Christian Horner: Red Bull won't apologise for budget cap breach

MEXICO CITY -- Red Bull team principal Christian Horner believes his team is owed an apology for the way it was treated following its breach of last year's budget cap, but said he would "begrudgingly" accept the penalty issued by the FIA.

Red Bull was fined $7 million and faces a 10% reduction in its aerodynamic testing allowance for the next 12 months after the FIA found it exceeded the $145 million budget cap by 1.6%.

The verdict considered a tax credit that was not included by Red Bull as part of its accounts submission but would have reduced its overspend to just 0.37% had it been factored in.

In accepting the FIA's penalty as part of an accepted breach agreement (ABA), Red Bull acknowledged it had broken the sport's financial regulations and waived its right to appeal the penalty.

However, when asked if he thought his team should apologise for its breach of the budget cap, Horner turned the question on its head and said it was owed an apology.

"To be honest with you I think we're probably due an apology from some of our rivals for some of the claims they have made," Horner said. "We make no apology for the way that we've performed, the way that we've acted.

"We do take on the chin that there are lessons to be learned and potentially mistakes have been made in our submission, which with the benefit of hindsight with 20:20 vision everybody can be a specialist, but there was no intent. There was nothing dishonest and there was certainly no cheating involved, which has been alleged in certain areas. So I don't feel like we need to apologize.

"We've taken our pounding in public, we've taken a very public pounding through the accusations that have been made by other teams, we've had our drivers booed at circuits, and the reputational damage that has been made by allegations has been significant. The time is now for that to stop and to move on."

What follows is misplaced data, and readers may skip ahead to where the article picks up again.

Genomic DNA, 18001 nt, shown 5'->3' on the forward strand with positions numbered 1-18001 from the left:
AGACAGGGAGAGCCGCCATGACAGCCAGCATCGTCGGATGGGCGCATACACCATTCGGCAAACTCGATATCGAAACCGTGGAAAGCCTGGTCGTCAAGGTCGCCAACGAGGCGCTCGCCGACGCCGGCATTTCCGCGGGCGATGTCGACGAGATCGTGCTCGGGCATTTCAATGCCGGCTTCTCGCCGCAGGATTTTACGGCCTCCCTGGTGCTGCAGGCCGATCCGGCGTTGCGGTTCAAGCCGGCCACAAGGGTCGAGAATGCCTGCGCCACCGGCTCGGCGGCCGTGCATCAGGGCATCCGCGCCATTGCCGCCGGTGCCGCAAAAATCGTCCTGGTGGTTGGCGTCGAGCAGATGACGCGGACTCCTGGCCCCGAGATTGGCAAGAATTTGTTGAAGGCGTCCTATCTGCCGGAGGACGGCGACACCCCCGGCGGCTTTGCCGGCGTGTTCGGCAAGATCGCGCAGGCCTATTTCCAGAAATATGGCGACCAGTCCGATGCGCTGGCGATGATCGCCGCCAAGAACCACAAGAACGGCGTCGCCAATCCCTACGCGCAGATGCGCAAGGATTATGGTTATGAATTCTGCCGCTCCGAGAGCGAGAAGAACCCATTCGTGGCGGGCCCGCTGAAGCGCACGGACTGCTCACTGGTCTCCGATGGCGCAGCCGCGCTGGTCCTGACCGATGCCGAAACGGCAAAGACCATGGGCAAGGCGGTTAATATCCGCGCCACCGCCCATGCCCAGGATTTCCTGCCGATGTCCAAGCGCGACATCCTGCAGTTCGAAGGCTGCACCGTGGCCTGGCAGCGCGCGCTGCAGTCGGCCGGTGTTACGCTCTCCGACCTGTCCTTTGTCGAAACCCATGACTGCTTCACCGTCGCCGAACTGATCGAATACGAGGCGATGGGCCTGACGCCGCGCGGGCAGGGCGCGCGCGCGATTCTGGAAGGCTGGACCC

Horner said his team entered the ABA because it didn't want the issue to be dragged out for months in appeal tribunals.

"Had we dragged it out through the administration process to go to effectively appeal, that could take months and beyond that the appeal could have taken further months," he said. "So we could have been looking at 12-month period to have this situation closed and the amount of speculation, commenting and sniping going on in the paddock, it was in everyone's interest -- our interest, the FIA's interest and Formula One's interest -- to say we close the book and we close the book here and today. We accept the penalties, begrudgingly, but we accept them."

McLaren CEO Zak Brown wrote a letter to the FIA two weeks ago saying any breach of the budget cap would constitute "cheating" while calling for harsh punishments for any team that had overspent -- although he did not reference Red Bull directly.

Horner said he expects his rivals to continue to play down the significance of Red Bull's penalty.

"They have obviously been quick to talk in the media, some of them," Horner said. "I'm sure for them it won't be enough, I'm sure if you burned our wind tunnel down it wouldn't be enough.

"But this is a penalty that the FIA -- after an awful lot of dialogue with them -- they know the impact that it has on us. They see how the teams operate, they see the efficiency of their runs, this has a material impact on our car performance for next year."

Horner said the penalty would cost his team up to 0.5s of lap time next year when combined with Red Bull's already restricted wind tunnel time under F1's aerodynamic testing rules.

"The more draconian part is the sporting penalty, which is a 10% reduction on our ability to utilise our wind tunnel and aerodynamic tools. I've heard people reporting today that that is an insignificant amount, but let me tell you that is an enormous amount. That represents anywhere between 0.25s and 0.5s of lap time. That comes in from now, it has a direct effect on next year's car and it will be in place for a 12-month period.

"By winning the Constructors Championship we have become victims of our own success by, in addition to that 10%, having 5% incremental disadvantage or handicap compared to second and third place. So that 10% put into reality will have an impact on our ability to perform on track next year."